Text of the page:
Sermon Notes for Forgiveness Sunday (Cheesefare) 2003
“The person who is weak in faith eats only vegetables, the strong in faith can eat anything.” ( Romans 14:1-4)
Some of you might be sitting here on the edge of Great Lent thinking, “Good, I’m strong in faith, so I can eat anything this Lent, and not just vegetarian foods like those who are weak!”
But Paul’s message is: Fasting is not about you!
Fasting is not a self-centered activity! Fasting makes us more aware of others and their needs. Fasting is not a self-love activity, but an activity to increase love for the other, for the neighbor, for the poor and needy, for those who are weak in faith.
So if you fast in order to say “Look at me I’m not eating meat or cheese or eggs for 40 days, I’m a superior Christian!” Then, you have failed in the basic meaning of the fast and are no different than the Pharisee in the parable of the Publican and Pharisee. “If you look around and say, I and my family are fasting, but the Smith family and their children hardly keep the fast at all.” Then again you have missed the point of the fast.
We are fasting to increase our love for others by paying less attention to our selves, to our wants to our needs. Use Great Lent as a time to put aside your self-centered self-love, and look to the needs of others. Find someone who is hungry for food and feed them, or someone who is spiritually hungry and nourish help them. To do that you have to be able to see and pay attention to the needs of another. And you can’t do that if you are constantly focused on yourself.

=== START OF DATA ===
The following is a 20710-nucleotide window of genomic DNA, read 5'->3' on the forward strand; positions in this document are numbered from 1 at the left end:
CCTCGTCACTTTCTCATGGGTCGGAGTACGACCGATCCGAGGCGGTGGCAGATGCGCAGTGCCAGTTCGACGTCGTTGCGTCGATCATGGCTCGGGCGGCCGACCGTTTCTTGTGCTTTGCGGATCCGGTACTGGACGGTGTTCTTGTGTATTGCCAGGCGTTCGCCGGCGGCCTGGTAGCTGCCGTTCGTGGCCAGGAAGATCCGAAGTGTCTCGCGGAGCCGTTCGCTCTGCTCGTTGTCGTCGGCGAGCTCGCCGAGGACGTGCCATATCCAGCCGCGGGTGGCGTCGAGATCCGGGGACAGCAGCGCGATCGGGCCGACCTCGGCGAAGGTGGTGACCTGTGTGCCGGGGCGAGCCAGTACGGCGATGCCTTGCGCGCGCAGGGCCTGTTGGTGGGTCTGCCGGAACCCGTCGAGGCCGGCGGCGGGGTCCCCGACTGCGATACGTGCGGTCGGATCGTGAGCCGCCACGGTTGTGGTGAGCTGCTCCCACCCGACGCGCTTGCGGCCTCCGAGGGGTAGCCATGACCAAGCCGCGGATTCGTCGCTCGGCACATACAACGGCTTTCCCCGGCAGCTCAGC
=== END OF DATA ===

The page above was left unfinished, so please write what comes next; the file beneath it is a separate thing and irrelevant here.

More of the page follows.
“I don’t know if I can live 40 days without meat. I can’t survive Lent without cheese. I’ll go nuts if I turn the television off for 40 days.” What’s wrong with that picture?
It’s all “I” focused. It’s all about “me”, “myself”, “I”.
The philosopher Diogenes was quite famous but very poor. One day he was sitting eating his usual meal of bread and cooked lentils, all that he could afford. Another philosopher walked by Diogeneses. This man was Aristippus who was not nearly as well known as Diogenes but he lived a prosperous and comfortable life by constantly flattering the king.
Aristippus said, “If you would learn to be subservient to the king, you would not have to live on lentils.”
Said Diogenes: “Learn to live on lentils and you won’t have to be subservient to the king.”
Think about that story. Who are you subservient to: God or your self? Which one is really your God?
Today is forgiveneness Sunday: What remakes community when community has been lost?
Forgiveness and reconciliation.
What do the forgiven need to ask forgiveness about?
For the way we don’t live community.
We sin against the community of the redeemed when we don’t care about that community or the others in it.
We come to forgiveness Sunday and many will want to go home without forgiving or being forgiven.
Some here will say, I hardly know these people, no one here has sinned against me and I’ve not sinned against them.
It is my friends a sin that we haven’t cared enough to come to know one another, that we haven’t interacted enough to offend someone, that we feel no need to ask forgiveness of others for our failure to be community, to love and care.
Aren’t I free to do as I please?
Too bad for the others then!
NO! The others are our concern. That’s what it means to love rather than be self centered!
In community, in the Church of Christ, we are to build one another up. If we aren’t building one another up, if we don’t really care about the others, then we are sinning against them.
If we have sinned against one another, we need to seek forgiveness from one another.
What do the forgiven always need to remember?
That we are forgiven gratuitously. We are forgiven by love, not because we deserve to be forgiven.
And for that we need to take the time to thank one another.